Author Topic: The fate of the nation (A topic as serious as female lectors or gay clergy)  (Read 176817 times)

Dave Likeness

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Re: The fate of the nation (A topic as serious as female lectors or gay clergy)
« Reply #2100 on: October 27, 2019, 01:48:06 PM »
Eileen Smith is Poster Of The Year For 2019.   And it is not even close.....Her integrity and character are noteworthy.

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Re: The fate of the nation (A topic as serious as female lectors or gay clergy)
« Reply #2101 on: October 27, 2019, 02:38:03 PM »
Pastor Fienen, you continue to accuse me of "contempt" despite my explanations. Please stop it.
I do not hold those who voted for the current president in contempt. I contend that many of them were misguided and ill-informed. I contend that many of them bought into his frequent lies and misleading, distracting statements.
And it now seems clear that some of those who voted for him are having second thoughts.
Apart from the man, consider what has happened under his presidency.
And yes, dammimt!, I contend that if people understand reality, have accurate information and are able to set aside some favored prejudices, they will agree with me that Trump is a bad president. What the heck is wrong with that?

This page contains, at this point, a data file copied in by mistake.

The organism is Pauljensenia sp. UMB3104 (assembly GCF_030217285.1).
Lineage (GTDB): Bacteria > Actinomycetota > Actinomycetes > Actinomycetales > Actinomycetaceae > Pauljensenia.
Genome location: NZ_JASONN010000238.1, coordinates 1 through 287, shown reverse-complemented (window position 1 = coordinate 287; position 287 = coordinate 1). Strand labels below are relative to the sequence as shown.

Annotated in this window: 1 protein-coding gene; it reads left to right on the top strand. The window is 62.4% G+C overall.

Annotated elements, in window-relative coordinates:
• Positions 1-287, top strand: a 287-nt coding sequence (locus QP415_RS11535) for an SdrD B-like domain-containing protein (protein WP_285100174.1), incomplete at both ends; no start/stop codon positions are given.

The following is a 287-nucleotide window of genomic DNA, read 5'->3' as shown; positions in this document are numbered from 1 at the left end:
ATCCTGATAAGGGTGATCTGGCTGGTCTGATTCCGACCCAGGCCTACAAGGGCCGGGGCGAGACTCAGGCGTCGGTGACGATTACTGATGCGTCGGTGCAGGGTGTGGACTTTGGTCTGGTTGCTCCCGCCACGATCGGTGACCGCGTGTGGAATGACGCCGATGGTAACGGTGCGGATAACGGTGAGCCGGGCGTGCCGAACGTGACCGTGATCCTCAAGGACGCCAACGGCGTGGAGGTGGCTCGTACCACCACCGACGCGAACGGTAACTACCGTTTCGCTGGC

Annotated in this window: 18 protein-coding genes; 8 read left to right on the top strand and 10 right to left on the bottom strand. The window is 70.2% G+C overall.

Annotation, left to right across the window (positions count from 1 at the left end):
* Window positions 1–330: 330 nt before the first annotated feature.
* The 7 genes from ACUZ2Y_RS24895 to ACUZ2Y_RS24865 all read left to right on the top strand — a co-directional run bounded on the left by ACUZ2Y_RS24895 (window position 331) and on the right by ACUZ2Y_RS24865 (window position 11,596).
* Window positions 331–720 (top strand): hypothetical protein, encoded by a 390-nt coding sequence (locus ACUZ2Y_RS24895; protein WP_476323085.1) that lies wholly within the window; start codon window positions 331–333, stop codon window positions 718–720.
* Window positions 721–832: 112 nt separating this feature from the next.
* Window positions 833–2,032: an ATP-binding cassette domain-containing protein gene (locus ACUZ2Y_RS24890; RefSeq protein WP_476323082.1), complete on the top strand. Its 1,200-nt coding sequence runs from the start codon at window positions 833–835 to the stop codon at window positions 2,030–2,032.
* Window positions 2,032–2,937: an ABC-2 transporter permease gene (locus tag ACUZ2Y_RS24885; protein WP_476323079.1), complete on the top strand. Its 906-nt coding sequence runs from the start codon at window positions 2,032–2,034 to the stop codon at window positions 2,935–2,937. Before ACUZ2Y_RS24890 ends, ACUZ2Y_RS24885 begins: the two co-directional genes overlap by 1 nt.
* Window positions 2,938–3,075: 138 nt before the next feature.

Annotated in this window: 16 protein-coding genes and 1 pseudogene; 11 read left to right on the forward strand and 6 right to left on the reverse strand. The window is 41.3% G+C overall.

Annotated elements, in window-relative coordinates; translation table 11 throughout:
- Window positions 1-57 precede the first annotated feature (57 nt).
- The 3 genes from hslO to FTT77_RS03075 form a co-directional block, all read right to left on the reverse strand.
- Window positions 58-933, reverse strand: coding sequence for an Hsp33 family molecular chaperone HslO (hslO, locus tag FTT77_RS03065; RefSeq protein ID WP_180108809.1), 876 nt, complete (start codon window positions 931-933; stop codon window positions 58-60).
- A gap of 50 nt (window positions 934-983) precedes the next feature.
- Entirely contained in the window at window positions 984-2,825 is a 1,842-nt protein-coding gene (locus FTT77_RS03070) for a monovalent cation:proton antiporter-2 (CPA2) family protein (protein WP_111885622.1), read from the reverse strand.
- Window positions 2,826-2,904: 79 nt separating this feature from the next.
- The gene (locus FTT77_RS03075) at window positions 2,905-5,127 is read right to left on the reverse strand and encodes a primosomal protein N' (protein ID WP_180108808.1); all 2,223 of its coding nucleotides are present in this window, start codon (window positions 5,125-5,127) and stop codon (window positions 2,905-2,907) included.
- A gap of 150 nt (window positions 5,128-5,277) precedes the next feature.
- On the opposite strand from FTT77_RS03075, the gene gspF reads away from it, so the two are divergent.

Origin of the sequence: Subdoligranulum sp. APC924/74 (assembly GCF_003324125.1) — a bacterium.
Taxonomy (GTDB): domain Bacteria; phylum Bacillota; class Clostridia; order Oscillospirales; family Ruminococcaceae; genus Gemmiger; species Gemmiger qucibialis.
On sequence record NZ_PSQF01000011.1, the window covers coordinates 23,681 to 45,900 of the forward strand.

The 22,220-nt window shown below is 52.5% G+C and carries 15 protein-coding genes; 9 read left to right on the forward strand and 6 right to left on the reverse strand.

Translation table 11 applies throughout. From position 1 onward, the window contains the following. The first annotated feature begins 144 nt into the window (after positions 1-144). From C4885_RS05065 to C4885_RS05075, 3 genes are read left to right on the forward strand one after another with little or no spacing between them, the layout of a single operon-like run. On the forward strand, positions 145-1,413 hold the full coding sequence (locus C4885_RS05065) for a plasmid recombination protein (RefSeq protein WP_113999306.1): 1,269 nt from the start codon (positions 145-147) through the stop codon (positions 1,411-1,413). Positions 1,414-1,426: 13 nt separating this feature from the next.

If they don't agree, I do not hold them in contempt; I do not think they are automatically bad people. I think that better information, better education, better understanding will actually help them.
You call that "contempt"? Why?
Also, forget whether Mrs. Clinton was a bad candidate who made bad choices. That was then. This is now.
Education. Healthcare. Geo-politics. Global warming. Racial division in our society and the world.
The current administration undercuts pubic education, tries to demolish what healthcare we have, ruins our relations with longtime allies and virtually ignores the threats posed by climate change. The president never speaks of those things, and uses inept language to talk about racial division. (Whether is a racist or not, Peter, is not the issue.) His energy is focused on things relating to his own ego and tweeting how much he is better than anyone else or mocking his opponents.
It is almost impossible to separate The Man, his ego and self-serving bluster from government policies. And that alone is a good enough reason to defeat him.
Retired ELCA Pastor. Parishes in Iowa, Nw York and New Jersey. LCA and LWF staff. Former journalist. Now retired, living in Minneapolis.

GalRevRedux

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Re: The fate of the nation (A topic as serious as female lectors or gay clergy)
« Reply #2102 on: October 27, 2019, 03:04:09 PM »
Pastor Fienen writes: